LONDON, May 9 (Reuters) - Fuse Universal, a learning management platform which companies use to train employees on phones and computers, has raised $20 million in expansion funding from Eight Roads Ventures, Fidelity International's venture arm, the company said on Wednesday.
Fuse has sought to reinvent how corporate learning management systems work by enabling employees to view short, bite-sized training clips online or offline, on their smartphones or tablet devices, or from their desks.
The Fuse system is used by more than 100 companies for employee training, including Merck, EY, International Hotel Group, Spotify and Vodafone. It works as a standalone learning management system or as an overlay to older learning platforms.
Vodafone says 50 percent of its UK retail workforce using the system viewed Fuse short courses outside of working hours, with peak usage occurring while travelling to and from work.
While breaking with the formal text and graphic presentations common to traditional knowledge-sharing systems that are designed for learning administrators but receive low scores for employee engagement, Fuse also supplies analytics to ensure compliance targets are met, a major selling point.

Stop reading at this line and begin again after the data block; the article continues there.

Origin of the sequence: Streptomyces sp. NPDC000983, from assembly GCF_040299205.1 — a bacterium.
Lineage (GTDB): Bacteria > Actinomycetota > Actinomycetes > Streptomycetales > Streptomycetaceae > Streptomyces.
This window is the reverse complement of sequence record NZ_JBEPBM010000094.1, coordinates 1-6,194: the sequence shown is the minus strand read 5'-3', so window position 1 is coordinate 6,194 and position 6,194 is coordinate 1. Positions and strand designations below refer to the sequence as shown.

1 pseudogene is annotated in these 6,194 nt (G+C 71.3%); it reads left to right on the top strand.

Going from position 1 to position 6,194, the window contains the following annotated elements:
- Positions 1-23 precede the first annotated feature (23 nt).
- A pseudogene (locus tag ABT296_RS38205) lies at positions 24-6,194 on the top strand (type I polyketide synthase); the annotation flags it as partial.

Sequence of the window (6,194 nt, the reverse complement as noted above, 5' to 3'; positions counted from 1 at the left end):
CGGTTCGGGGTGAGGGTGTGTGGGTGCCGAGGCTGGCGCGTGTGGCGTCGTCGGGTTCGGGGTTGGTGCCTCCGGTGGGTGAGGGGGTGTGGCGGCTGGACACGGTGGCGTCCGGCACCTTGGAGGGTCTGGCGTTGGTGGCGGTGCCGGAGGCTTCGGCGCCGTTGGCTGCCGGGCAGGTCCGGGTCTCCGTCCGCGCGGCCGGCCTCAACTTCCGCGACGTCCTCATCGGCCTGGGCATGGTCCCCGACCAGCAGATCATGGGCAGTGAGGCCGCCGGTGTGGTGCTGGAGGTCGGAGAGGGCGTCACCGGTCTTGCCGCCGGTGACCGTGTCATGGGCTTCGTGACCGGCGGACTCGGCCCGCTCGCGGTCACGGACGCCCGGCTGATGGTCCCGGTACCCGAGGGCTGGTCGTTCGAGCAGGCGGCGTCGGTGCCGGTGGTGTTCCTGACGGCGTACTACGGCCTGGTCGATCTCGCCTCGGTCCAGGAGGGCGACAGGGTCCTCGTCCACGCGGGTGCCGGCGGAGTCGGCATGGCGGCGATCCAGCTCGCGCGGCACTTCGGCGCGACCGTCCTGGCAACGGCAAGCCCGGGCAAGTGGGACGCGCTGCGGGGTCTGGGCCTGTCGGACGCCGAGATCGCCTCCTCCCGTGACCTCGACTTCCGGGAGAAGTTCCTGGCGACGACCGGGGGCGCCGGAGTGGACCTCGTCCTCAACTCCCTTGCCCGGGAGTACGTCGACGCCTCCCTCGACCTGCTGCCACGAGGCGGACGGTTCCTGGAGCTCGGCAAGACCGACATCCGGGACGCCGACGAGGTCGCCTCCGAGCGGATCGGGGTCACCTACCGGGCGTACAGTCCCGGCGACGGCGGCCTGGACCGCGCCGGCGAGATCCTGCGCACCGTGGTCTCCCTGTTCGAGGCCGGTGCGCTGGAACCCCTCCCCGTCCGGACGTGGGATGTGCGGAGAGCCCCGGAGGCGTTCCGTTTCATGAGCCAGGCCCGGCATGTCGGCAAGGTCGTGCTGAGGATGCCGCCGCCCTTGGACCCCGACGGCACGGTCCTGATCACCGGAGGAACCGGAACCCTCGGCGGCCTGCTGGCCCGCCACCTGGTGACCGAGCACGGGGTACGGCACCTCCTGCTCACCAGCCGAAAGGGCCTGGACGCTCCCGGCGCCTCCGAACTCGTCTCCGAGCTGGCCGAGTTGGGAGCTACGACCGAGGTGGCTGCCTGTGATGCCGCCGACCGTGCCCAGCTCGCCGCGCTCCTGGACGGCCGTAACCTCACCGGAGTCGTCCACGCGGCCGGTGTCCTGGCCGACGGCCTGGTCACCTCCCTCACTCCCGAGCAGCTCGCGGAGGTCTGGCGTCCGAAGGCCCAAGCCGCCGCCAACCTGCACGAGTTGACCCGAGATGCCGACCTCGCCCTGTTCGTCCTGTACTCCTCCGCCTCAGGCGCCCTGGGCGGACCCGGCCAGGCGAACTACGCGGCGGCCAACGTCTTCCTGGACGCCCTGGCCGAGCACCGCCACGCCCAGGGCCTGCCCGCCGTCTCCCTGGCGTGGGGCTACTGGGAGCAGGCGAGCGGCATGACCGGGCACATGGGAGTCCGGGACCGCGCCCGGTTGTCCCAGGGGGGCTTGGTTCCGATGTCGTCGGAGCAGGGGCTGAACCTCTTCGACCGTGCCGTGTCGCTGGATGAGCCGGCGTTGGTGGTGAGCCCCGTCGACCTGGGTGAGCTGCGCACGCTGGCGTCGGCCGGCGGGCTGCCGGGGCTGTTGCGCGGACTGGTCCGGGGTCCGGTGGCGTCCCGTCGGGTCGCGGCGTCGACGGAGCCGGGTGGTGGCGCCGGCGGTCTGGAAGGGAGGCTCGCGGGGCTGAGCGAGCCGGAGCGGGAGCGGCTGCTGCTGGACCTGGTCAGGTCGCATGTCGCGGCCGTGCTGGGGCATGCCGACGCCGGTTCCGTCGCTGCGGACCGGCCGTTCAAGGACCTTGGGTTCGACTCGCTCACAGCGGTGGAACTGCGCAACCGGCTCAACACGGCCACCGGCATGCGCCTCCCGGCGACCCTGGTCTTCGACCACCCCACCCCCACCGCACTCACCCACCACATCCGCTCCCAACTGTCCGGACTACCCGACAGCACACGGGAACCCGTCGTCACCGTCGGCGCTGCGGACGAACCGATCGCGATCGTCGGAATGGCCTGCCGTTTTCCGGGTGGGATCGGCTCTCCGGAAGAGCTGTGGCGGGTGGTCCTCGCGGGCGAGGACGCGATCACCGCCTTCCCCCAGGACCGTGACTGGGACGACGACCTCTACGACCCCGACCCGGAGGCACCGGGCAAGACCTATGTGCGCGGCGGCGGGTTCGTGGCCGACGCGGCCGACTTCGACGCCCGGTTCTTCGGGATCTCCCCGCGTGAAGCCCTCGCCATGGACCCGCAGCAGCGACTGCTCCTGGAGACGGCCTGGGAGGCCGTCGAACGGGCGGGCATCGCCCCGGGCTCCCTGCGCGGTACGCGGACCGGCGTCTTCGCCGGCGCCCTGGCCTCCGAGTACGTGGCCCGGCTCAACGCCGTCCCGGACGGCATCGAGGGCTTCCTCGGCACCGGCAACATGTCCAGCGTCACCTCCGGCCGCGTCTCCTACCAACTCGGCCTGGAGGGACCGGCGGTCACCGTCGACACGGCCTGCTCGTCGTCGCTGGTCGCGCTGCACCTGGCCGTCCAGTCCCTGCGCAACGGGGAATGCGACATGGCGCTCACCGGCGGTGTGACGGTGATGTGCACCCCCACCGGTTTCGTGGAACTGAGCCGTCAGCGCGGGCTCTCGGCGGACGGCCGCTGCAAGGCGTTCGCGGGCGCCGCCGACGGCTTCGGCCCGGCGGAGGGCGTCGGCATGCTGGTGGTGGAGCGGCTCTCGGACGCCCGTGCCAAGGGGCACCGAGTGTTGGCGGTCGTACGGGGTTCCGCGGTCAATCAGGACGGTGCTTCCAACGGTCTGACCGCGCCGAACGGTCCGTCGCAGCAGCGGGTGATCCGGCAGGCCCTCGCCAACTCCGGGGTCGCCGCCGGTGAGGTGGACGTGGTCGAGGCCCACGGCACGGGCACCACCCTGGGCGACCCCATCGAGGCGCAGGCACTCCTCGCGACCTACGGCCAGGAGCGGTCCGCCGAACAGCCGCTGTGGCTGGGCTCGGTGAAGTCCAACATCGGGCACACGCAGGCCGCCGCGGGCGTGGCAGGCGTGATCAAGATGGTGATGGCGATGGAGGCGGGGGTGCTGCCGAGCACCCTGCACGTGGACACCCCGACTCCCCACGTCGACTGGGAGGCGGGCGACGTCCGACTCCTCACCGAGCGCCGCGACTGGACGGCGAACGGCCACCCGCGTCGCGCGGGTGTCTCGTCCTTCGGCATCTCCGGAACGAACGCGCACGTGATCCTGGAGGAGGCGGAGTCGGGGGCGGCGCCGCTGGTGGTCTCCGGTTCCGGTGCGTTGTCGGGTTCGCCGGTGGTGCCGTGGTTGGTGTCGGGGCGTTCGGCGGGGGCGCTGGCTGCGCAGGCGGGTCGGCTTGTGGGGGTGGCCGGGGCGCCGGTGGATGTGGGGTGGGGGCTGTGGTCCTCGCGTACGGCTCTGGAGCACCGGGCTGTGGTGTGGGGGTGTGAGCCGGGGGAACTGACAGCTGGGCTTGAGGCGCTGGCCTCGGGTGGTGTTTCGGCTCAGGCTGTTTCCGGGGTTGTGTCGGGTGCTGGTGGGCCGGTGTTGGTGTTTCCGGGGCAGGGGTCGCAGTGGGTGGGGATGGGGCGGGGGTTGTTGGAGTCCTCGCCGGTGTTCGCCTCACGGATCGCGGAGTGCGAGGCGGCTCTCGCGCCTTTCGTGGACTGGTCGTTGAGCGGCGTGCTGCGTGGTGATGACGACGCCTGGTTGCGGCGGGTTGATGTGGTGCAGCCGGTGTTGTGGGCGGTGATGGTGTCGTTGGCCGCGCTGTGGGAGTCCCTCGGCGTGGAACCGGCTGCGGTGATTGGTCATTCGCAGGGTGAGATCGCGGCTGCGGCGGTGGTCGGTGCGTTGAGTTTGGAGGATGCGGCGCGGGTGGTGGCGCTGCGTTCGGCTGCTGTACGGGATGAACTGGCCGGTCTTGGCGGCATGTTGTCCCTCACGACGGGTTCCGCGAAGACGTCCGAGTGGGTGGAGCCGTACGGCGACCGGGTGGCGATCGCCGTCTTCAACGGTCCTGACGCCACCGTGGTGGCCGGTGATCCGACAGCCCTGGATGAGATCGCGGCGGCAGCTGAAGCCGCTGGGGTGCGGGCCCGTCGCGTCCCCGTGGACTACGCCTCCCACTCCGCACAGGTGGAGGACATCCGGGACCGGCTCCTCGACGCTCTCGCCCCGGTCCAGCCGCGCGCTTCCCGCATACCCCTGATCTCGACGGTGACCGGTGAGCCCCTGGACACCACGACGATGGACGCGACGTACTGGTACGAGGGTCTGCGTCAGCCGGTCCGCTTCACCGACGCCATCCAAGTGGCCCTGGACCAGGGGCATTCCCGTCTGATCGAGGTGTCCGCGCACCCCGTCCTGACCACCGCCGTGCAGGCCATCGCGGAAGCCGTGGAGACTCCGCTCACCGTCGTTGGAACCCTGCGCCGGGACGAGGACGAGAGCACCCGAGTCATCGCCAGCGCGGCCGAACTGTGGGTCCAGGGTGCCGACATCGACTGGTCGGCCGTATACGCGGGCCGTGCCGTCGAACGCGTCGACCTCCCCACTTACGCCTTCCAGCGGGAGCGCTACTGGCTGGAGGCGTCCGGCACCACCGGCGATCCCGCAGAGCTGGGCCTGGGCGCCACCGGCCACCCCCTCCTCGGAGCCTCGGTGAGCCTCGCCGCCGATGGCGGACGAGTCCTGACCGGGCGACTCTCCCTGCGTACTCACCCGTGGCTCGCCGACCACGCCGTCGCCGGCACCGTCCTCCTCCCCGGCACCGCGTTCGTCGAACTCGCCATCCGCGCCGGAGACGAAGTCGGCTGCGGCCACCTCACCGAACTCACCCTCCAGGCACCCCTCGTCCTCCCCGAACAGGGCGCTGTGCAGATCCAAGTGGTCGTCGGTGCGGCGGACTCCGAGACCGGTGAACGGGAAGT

The company ranks as one of Europe's leading next-generation learning platforms, according to a recent survey of dozens of regional and global players in the learning management systems industry by human resources consulting research firm Fosway Group.
Eight Road Ventures said the funding will allow Fuse to expand to reach its increasingly global customer base. It will also allow the firm to invest in educational technology, including machine learning and augmented reality.
Michael Treskow, a partner at Eight Roads Ventures, will join the Fuse board.
The 10-year-old London-based Fuse took $10 million (7.4 million pounds) in private equity funding in 2015.
Chief Executive Steve Dineen, a veteran of the corporate training field, built and sold Fuel, his previous learning management firm, in 2007, before founding Fuse. (1 British pound = $1.3524) (Reporting by Eric Auchard in London, editing by Louise Heavens)